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Intense confrontations between protesters and National Guard troops in San Cristobal, Tachira left at least two people injured and three students under arrest, while another five were injured. The protests, which started in response to the fingerprint rationing system, started early this morning in the Las Vegas de Tariba neighbourhood of the city.

Below, a video showing some of the events in San Cristobal today:

My translation below:

Reporter: [before video starts] Why are you protesting?
Masked Protester: Well, first of all, against the fingerprint scanners, because we’re tired of our families having to line up for something stupid. So yeah, we came out at 4:00 AM because of this. Also, for insecurity on the streets, for the politicians and students who are in prison, and we’re tired of that. I just want people to understand that this fight doesn’t belong to just us students, it belongs to everyone.

One of the injured is allegedly a student by the name of Dneis Leonelli, who received a gunshot wound to the abdomen.

Doctors on Strike in Catia Due to Lack of Supplies

Doctors from the Jose Gregorio Hernandez Hospital in Catia, Caracas went on strike today due to a lack of medical supplies. The striking staff also cited a lack of security at the facility. Until further notice, the hospital will only be able to respond to emergency patients.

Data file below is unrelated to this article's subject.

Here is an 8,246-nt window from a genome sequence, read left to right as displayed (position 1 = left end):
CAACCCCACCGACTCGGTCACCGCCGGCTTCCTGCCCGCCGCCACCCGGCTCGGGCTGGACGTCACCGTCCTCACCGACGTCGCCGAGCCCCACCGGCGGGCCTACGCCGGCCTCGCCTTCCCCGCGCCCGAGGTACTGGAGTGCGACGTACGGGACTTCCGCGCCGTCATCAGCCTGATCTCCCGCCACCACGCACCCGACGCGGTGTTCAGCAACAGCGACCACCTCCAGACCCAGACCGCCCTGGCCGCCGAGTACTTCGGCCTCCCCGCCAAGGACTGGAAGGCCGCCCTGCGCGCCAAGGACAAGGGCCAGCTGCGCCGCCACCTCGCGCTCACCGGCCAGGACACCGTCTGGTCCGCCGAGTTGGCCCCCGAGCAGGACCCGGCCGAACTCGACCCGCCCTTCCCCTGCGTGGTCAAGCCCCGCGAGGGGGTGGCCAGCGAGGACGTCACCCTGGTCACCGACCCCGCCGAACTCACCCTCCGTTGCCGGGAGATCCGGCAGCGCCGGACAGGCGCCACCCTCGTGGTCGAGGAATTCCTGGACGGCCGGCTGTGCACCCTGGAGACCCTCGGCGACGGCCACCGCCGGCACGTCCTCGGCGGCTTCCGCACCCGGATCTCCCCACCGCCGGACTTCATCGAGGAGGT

Fingerprint Scanner: More Contradictions

Despite his claims last night that the fingerprint scanner system will only be deployed to state-owned supermarkets in border states, Diosdado Cabello read a statement from the PSUV today which said that the system would be installed in the main public and private supermarket centres around the country.

The claim marks the third time the system’s scope has been questioned. First, Maduro claimed that the scanners would be installed in every single supermarket in the country; then, Cabello said that they would only appear in state-owned supermarkets in border states, just a day before today’s assertion that the system would indeed include private supermarkets.

Cabello also said:

If the fingerprint scanners hurt the bourgeoisie it’s because it’s good for the people. They’re against control mechanisms to fight against contraband.
(…)
They [the opposition] are trying to bet up the people through hunger, pressure and stress. We should be convinced that we are going to win this battle.

The resulting confusion means that Venezuelans still have little idea of where or how the fingerprint scanner will work.

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